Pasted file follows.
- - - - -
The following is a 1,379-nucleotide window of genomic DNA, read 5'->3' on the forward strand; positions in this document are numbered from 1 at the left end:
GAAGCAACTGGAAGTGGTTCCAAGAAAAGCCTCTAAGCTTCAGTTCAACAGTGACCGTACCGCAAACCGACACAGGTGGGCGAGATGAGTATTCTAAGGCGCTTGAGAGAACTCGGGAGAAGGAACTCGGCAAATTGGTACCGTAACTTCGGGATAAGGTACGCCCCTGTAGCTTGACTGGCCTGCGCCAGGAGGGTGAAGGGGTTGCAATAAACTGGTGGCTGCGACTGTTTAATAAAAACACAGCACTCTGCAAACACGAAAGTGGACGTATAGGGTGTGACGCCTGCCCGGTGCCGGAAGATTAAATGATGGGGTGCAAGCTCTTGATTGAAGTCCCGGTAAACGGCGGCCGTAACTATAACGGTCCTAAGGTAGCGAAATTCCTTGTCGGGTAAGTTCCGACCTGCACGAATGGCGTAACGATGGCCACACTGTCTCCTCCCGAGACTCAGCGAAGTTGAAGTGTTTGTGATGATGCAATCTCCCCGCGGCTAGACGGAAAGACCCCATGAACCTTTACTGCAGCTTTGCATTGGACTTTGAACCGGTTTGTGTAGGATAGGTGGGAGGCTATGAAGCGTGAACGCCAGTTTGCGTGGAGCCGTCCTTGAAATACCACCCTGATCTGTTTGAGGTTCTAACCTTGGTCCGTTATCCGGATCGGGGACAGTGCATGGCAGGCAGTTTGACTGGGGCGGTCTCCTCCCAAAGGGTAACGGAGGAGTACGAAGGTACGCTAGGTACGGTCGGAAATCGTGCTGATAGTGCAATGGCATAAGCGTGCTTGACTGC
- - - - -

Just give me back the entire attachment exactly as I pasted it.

The following is a 1,379-nucleotide window of genomic DNA, read 5'->3' on the forward strand; positions in this document are numbered from 1 at the left end:
GAAGCAACTGGAAGTGGTTCCAAGAAAAGCCTCTAAGCTTCAGTTCAACAGTGACCGTACCGCAAACCGACACAGGTGGGCGAGATGAGTATTCTAAGGCGCTTGAGAGAACTCGGGAGAAGGAACTCGGCAAATTGGTACCGTAACTTCGGGATAAGGTACGCCCCTGTAGCTTGACTGGCCTGCGCCAGGAGGGTGAAGGGGTTGCAATAAACTGGTGGCTGCGACTGTTTAATAAAAACACAGCACTCTGCAAACACGAAAGTGGACGTATAGGGTGTGACGCCTGCCCGGTGCCGGAAGATTAAATGATGGGGTGCAAGCTCTTGATTGAAGTCCCGGTAAACGGCGGCCGTAACTATAACGGTCCTAAGGTAGCGAAATTCCTTGTCGGGTAAGTTCCGACCTGCACGAATGGCGTAACGATGGCCACACTGTCTCCTCCCGAGACTCAGCGAAGTTGAAGTGTTTGTGATGATGCAATCTCCCCGCGGCTAGACGGAAAGACCCCATGAACCTTTACTGCAGCTTTGCATTGGACTTTGAACCGGTTTGTGTAGGATAGGTGGGAGGCTATGAAGCGTGAACGCCAGTTTGCGTGGAGCCGTCCTTGAAATACCACCCTGATCTGTTTGAGGTTCTAACCTTGGTCCGTTATCCGGATCGGGGACAGTGCATGGCAGGCAGTTTGACTGGGGCGGTCTCCTCCCAAAGGGTAACGGAGGAGTACGAAGGTACGCTAGGTACGGTCGGAAATCGTGCTGATAGTGCAATGGCATAAGCGTGCTTGACTGC